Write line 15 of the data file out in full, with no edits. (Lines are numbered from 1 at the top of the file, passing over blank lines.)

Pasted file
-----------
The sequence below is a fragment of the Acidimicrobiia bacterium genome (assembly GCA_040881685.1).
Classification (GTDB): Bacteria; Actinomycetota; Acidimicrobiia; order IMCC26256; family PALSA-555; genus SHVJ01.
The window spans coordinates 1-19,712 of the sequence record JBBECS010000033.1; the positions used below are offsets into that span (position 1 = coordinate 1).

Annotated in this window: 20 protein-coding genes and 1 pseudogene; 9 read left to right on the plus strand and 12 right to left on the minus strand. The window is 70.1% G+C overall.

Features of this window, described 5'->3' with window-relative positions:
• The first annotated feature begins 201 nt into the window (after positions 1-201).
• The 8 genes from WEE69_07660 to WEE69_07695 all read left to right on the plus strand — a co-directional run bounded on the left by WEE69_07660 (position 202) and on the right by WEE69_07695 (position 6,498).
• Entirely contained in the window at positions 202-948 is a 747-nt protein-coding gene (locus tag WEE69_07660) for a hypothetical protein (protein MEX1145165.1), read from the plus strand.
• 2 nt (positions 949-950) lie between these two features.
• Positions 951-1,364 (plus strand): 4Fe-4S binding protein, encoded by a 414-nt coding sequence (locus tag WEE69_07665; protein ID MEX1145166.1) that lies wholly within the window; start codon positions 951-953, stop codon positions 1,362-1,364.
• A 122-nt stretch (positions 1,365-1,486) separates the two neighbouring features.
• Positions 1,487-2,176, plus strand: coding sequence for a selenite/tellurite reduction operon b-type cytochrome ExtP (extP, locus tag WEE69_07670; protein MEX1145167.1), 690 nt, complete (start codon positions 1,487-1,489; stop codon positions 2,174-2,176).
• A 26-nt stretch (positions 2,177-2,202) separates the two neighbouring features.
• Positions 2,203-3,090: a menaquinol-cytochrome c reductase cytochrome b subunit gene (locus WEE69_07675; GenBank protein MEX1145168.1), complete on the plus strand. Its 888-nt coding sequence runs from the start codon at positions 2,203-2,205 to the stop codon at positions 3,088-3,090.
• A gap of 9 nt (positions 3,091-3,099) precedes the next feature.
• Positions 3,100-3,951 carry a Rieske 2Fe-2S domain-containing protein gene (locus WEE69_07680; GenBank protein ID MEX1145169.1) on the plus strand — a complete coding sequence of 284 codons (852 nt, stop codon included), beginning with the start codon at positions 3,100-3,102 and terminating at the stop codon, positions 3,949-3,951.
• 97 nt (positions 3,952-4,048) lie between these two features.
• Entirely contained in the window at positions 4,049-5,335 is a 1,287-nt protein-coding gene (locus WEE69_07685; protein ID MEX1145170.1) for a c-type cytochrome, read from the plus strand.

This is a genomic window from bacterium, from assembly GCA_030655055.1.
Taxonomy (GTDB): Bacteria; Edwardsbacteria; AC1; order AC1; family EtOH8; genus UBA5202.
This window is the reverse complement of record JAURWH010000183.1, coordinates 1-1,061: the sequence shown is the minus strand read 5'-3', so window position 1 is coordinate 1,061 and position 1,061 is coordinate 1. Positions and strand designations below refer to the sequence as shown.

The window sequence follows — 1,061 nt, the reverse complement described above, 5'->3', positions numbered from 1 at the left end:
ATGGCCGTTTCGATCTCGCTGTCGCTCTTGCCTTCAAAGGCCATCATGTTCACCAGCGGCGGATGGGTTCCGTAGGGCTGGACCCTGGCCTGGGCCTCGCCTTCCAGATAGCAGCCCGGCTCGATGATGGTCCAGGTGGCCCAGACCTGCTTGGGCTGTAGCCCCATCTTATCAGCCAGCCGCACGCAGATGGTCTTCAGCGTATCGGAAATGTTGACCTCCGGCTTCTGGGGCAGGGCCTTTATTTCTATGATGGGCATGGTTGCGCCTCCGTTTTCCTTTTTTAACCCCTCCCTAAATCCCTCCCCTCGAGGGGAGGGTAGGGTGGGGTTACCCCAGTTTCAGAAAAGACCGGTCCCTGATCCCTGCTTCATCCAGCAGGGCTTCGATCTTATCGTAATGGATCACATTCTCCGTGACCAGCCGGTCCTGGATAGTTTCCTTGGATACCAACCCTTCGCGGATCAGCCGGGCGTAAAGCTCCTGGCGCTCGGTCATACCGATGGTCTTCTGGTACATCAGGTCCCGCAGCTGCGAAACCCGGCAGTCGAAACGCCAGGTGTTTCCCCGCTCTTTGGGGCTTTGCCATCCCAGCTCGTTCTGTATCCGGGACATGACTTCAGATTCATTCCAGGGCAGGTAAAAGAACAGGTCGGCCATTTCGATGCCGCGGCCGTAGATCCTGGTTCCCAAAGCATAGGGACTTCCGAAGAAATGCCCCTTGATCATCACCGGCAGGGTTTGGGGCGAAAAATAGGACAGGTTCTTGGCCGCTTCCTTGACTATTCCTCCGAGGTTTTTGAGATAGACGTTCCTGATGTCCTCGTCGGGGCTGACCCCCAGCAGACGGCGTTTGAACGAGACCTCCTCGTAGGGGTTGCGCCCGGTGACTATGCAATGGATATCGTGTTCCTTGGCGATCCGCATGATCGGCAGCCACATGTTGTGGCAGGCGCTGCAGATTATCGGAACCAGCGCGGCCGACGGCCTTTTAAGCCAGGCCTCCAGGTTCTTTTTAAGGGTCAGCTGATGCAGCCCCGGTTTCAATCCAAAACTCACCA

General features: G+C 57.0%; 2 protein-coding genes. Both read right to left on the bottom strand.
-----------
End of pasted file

• A gap of 9 nt (positions 3,091-3,099) precedes the next feature.